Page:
Diachronic change in Coptic remains a topic to be studied in depth. Most obviously, there are visible changes in vocabulary, orthography, and pronunciation; grammatical change remains difficult to clearly describe (but see Grossman 2010). In terms of vocabulary, we can note the increased amount of Greek between Old and standard Coptic, the changing treatment of Greek loanwords, and the later adoption of Arabic vocabulary and sometimes phraseology. In terms of orthography we can note the increasingly irregular treatment of Greek words in later texts. In terms of pronunciation, there are suggestions of pronunciation shifts over the period of Coptic as a productive written language, but the clearest change is the pronunciation reform of the Coptic Pope Cyril IV (1854-1861), one of a number of educational reforms undertaken by that patriarch, in which the liturgical pronunciation of Bohairic was altered to conform to the pronunciation of Modern Greek.
Vectors of Cultural Influence and Text Types
A wide, though idiosyncratic, range of texts survive in Coptic. The fact that first Greek, and later Arabic, were the predominant administrative and literary languages in Egypt means that Coptic has relatively few purely political or literary texts, but the Egyptian climate has preserved an almost unparalleled number of documentary texts. Clear markers of the pre-Christian, ‘Pharaonic’ Egyptian culture – references to the traditional deities, priests and kings – are generally absent in Coptic texts, although notable exceptions exist in Old Coptic texts, and some magical material. Continuity with pre-Christian Egyptian traditions often lies in less explicit cultural practices relating to the lives of the individual, family, and agricultural community – traditions surrounding childbirth, menstruation, healing, and the Nile flood, for example, which are attested indirectly in textual evidence. Continuity with the Greek and Roman cultural traditions are expressed not only in the literary and philosophical material which is found in early texts, but to a greater extent in the legal texts which display a mixture of Greek, Roman/Byzantine, and native Egyptian legal traditions.
Despite the association of the Coptic language with the Coptic Orthodox Church, a number of important texts from other religious traditions are also attested among surviving documents. Alongside the productions of the traditional polytheistic religious tradition in Old Coptic, religious literature and documentary texts attest to Manichaean communities at both Medinet Madi and Kellis, and the existence of the non-orthodox Christian traditions usually classified as ‘gnostic’ are represented by the Nag Hammadi library, as well as the Bruce, Askew, Tchacos, and Berlin Codices. While much of this material is Judaeo-Christian in inspiration, a small amount represents Greek philosophy (for example the extract from Plato’s Republic in Nag Hammadi codex VI), including the Graeco-Egyptian Hermetica (for example, a section from the Asclepius, in the same codex). Most, if not all, of this material, was translated from Greek, or Syriac, in the case of the Manichaean texts.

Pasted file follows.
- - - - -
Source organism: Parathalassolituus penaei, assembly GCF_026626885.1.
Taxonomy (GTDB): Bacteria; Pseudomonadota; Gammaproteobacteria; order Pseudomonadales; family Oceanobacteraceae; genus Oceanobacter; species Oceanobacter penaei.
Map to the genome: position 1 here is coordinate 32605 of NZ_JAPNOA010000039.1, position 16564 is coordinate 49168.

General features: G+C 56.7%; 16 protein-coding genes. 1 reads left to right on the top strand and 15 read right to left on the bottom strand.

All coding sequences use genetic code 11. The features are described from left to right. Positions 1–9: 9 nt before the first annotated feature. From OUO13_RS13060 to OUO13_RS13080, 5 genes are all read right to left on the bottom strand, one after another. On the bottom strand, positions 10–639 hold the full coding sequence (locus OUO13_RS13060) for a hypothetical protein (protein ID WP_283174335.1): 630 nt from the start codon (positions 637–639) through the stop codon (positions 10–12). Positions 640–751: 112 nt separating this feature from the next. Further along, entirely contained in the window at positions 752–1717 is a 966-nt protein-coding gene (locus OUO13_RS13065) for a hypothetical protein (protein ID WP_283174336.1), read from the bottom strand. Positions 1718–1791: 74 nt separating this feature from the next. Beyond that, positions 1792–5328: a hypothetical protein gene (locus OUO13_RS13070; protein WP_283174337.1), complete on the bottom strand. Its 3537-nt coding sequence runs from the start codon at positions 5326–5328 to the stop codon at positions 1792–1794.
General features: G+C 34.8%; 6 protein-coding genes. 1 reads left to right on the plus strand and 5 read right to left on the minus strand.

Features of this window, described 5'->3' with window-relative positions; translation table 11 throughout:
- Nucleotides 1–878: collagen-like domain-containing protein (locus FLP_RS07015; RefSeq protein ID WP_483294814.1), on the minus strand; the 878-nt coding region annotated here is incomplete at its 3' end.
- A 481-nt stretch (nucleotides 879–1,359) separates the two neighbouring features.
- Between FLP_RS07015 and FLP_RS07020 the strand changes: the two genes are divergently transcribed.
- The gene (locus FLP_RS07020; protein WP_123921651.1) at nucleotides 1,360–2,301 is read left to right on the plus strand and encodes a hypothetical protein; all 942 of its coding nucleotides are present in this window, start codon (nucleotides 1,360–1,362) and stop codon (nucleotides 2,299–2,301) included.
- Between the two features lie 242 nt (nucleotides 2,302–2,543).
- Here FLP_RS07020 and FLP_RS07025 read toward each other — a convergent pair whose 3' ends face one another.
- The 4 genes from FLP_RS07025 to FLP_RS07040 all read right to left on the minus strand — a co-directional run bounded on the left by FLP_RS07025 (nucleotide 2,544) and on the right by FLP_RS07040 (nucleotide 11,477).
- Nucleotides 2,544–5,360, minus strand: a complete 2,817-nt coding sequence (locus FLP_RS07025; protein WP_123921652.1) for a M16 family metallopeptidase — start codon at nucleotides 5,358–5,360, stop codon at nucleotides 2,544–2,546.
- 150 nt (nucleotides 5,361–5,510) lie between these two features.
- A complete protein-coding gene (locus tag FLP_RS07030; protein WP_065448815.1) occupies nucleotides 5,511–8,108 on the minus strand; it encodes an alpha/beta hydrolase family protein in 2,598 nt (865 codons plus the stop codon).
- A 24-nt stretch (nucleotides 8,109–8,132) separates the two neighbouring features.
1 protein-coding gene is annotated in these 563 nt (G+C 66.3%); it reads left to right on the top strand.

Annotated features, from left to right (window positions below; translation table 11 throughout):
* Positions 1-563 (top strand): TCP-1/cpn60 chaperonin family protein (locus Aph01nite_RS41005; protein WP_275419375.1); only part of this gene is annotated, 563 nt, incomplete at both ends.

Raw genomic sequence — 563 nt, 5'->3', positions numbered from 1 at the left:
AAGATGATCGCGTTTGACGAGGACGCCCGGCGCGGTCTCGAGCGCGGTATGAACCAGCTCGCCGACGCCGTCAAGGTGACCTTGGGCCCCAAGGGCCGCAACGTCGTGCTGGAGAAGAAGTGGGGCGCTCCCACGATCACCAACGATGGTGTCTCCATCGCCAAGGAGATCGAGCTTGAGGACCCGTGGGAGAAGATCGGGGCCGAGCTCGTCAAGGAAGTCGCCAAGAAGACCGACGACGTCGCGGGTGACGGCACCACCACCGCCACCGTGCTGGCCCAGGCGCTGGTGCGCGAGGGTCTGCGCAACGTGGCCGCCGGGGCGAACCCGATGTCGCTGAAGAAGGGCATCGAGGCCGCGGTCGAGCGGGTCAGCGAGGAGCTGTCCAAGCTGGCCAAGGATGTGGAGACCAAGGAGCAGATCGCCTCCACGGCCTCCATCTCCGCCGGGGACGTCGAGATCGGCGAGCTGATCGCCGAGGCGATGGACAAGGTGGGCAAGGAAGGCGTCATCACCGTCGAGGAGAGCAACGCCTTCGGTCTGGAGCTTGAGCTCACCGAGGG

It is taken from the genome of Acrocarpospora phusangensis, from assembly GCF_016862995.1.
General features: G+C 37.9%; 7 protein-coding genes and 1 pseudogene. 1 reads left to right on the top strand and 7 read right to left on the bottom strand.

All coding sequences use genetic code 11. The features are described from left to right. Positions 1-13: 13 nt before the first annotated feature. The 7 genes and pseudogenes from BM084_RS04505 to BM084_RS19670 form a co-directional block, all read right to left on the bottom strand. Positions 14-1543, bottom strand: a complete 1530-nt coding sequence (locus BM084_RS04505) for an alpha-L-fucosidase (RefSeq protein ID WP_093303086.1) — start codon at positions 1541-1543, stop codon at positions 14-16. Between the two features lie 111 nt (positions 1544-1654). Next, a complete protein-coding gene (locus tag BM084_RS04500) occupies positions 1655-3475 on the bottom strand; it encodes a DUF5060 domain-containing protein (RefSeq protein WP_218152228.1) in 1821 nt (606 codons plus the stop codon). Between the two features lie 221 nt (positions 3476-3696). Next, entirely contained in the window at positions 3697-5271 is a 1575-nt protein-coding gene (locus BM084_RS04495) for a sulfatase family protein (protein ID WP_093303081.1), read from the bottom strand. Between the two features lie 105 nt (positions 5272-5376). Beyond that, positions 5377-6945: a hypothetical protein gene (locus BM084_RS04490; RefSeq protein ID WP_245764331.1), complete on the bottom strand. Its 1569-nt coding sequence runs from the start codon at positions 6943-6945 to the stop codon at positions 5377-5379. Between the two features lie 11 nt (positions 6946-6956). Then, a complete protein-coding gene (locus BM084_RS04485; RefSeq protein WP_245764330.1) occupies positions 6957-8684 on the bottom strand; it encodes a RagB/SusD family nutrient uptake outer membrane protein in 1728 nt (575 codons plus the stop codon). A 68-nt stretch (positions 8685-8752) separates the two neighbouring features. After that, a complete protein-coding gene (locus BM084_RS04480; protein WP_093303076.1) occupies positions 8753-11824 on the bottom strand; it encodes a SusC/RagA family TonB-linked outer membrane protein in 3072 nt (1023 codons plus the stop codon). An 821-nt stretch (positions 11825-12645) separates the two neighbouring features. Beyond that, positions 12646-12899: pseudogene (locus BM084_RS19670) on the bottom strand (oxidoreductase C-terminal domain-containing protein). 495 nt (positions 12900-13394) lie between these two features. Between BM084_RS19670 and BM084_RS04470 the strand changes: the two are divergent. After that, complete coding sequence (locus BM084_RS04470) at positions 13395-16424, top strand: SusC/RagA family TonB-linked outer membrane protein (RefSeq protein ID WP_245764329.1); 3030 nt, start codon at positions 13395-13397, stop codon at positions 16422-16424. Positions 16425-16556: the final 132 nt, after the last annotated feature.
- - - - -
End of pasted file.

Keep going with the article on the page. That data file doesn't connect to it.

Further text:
The books of the Bible, also translated from Greek, are among the earliest works attested in Coptic. The entire Old and New Testaments, including several apocryphal books, survive in Sahidic, and projects are currently under-way to produce comprehensive editions of these texts (Richter 2009-; Behlmer et al 2015). A Bohairic Bible, though lacking some Old Testament books, also exists, standardised in the ninth century, and Biblical material exists in all of the major dialects. Alongside the Bible, several translations of Apostolic and Patristic works are known in Coptic, as well as native patristic texts, with the most important early authors being the monastic founders Pachomius, the father of cenobitic monasticism, and Shenoute, the archimandrite of the White Monastery and the Coptic language’s most prolific author. Other religious works include homiletic literature, literary epistles, ecclesiastical histories, martyrologies and hagiographies, and liturgical texts, including liturgical poetry. Coptic also preserves two non-religious literary romances, a fragmentary version of the Alexander Romance, and the Cambyses Romance.
Also noteworthy are a number of important ‘pre-scientific’ texts: medical, alchemical, arithmetical, and philological works; important for comparative lexicographical studies are the scalae, dictionaries of Coptic, Arabic, and sometimes Greek, written between the twelfth and fourteenth centuries. A significant number of magical texts survive, both formularies giving instructions for rituals, and documentary texts attesting to applied practices, alongside oracular requests made at the shrines of saints, and sortition oracles.
The last major category, documentary texts, provides an important glimpse into the lives and concerns of individual women and men outside the elites usually most visible in written sources. These include letters, school texts, and legal texts, this latter including sale, loan and business contracts, wills, receipts, and tax documents. In addition to these texts, usually written on papyrus, parchment, and ostraca, we find funerary inscriptions, usually on stelae, and graffiti.
- Allen, James P. The Ancient Egyptian Language: An Historical Study. Cambridge University Press, 2013.
- Awad, Magdi & Moawad, Samuel, “A response to the article ‘Monophysitism’ by W.H.C. Frend in the Coptic Encyclopedia, vol. 5, pp. 1669-1678” in Claremont Coptic Encyclopedia, 1999 : http://ccdl.libraries.claremont.edu/col/cce
- Behlmer, Heike et al. Digitale Edition des koptisch-sahidischen Alten Testaments, 2015-: www.uni-goettingen.de/en/digitale-edition-des-koptisch-sahidischen-alten-testaments/475974.html
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To cite this article
Korshi Dosoo, "Coptic", Les mots de la paix/Terminology of peace [on-line]. Uploaded 23/02/2016, accessed